The Wilson Quarterly

The poet and composer Rabindranath Tagore famously pronounced it the "bane of Indian music.” One listener described it as “a torture only fully appreciated by those who have undergone it.” Another called it simply “a menace.” The contraption responsible for all this suffering? Why, the harmonium, one of India’s most widely played musical instruments.

According to University of Minnesota ethnomusicologist Matt Rahaim, the harmonium has played a fraught but indispensable role in modern Indian music. The benighted keyboard instrument was developed by a French inventor in the mid-19th century. Homesick colonists in India liked the harmonium, a cheaper and more durable alternative to organs and harpsichords, as the latter two often finished the long voyage east warped and unplayable. Indian craftsmen quickly learned to manufacture harmoniums, and soon their compatriots incorporated the instrument into performances of Indian classical music. In comparison to traditional instruments, the harmonium was easy to tune and a cinch to learn to play. It also lacked the cultural baggage of instruments such as the sarangi, an Indian fiddle that had an unsavory association with the world of courtesans.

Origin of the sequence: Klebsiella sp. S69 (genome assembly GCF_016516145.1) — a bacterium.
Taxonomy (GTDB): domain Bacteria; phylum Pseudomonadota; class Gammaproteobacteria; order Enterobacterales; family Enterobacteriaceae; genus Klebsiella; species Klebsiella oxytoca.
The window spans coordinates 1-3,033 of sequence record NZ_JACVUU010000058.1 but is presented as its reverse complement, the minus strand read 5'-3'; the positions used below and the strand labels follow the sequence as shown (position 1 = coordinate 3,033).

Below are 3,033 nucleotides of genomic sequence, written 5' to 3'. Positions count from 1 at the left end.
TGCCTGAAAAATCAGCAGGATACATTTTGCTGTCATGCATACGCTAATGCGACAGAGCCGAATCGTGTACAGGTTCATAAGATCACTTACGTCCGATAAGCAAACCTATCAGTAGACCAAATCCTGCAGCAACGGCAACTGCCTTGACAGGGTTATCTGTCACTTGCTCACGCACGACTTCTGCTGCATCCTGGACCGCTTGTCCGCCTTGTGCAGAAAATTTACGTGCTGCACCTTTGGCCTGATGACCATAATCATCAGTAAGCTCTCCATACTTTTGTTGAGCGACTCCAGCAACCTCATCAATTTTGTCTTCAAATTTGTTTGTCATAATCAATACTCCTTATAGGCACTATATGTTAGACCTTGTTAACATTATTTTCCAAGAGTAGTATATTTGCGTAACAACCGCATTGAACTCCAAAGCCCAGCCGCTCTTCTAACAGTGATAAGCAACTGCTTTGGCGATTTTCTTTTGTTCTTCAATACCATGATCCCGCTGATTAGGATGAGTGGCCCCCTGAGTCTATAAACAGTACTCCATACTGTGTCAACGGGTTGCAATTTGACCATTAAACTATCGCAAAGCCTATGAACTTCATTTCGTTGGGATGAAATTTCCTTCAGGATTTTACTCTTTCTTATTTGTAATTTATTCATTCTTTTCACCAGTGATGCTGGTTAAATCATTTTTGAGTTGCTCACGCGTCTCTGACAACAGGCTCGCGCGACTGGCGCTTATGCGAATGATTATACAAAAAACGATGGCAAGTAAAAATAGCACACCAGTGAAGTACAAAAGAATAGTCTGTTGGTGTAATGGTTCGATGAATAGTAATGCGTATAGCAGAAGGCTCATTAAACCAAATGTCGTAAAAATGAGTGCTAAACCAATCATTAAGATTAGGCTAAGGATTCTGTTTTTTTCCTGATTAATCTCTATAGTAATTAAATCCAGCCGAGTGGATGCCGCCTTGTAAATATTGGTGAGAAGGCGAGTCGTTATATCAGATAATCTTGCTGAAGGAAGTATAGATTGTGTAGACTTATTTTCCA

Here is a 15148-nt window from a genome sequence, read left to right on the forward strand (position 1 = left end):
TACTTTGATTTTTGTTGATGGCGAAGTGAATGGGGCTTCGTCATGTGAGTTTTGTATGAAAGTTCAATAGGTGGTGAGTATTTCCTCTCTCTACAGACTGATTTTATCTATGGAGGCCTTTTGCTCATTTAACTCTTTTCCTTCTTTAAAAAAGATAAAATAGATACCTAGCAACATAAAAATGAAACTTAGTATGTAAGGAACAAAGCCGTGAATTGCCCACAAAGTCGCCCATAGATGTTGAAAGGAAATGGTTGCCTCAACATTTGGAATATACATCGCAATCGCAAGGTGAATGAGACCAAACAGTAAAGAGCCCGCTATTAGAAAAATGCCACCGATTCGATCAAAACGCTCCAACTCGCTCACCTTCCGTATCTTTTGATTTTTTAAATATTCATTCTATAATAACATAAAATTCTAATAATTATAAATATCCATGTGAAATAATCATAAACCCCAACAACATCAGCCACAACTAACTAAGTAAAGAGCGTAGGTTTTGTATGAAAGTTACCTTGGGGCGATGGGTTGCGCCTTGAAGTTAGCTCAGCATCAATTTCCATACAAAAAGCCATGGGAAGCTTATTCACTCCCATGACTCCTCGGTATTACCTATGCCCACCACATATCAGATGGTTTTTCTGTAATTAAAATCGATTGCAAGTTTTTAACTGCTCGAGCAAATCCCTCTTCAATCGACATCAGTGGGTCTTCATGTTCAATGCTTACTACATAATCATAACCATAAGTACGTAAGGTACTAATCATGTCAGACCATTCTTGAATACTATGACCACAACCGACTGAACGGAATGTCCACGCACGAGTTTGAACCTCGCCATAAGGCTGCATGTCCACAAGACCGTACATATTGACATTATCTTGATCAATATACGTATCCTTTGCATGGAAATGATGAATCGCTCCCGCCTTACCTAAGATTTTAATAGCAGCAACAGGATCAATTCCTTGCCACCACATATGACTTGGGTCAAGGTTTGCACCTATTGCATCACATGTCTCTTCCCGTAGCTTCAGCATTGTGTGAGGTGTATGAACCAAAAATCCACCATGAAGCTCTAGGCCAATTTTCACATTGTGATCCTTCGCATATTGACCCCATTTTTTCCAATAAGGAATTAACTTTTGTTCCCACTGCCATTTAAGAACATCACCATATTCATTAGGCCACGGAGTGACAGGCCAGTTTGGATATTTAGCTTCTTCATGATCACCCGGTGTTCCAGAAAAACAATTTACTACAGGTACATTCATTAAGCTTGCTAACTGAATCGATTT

As the Indian independence movement gained steam in the early 20th century, however, the harmonium became a target of anticolonialists. High-minded Indian music critics began to elaborate an indigenous theory of Indian tuning with a “single, unique Indian gamut of pitches” that some said the European import could not produce. In 1930, the instrument was effectively banished from Indian classical music performances; 10 years later, All-India Radio, the influential state-run broadcaster, banned it from its programs.

The ban was loosened in 1970, after a critic, noting its elitist, caste-oriented character, argued that the harmonium “should not be treated as an ‘untouchable.’ ” The harmonium would be allowed under certain circumstances (depending, for instance, on which instrument it accompanied). Solo performances of the harmonium are still banned on All-India Radio, and musicians specializing in the instrument are not eligible for full-time staff positions with the network.

As elites have struggled to cleanse modern Indian music of what they argue is a “foreign” intruder, the masses have used the harmonium as a gateway to an understanding of their musical heritage, Rahaim explains. The harmonium is well suited to teaching the fundamentals of Indian musical grammar and to accompanying choral groups. Today, “the harmonium is seen and heard in villages and cities, in concert halls and private homes, in trains, temples, and theaters,” Rahaim writes. Tagore must be rolling over in his grave.

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The Source: "That Ban(e) of Indian Music: Hearing Politics in the Harmonium" by Matt Rahaim, in The Journal of Asian Studies, August 2011. 

Photo courtesy of Flickr/nevil zaveri

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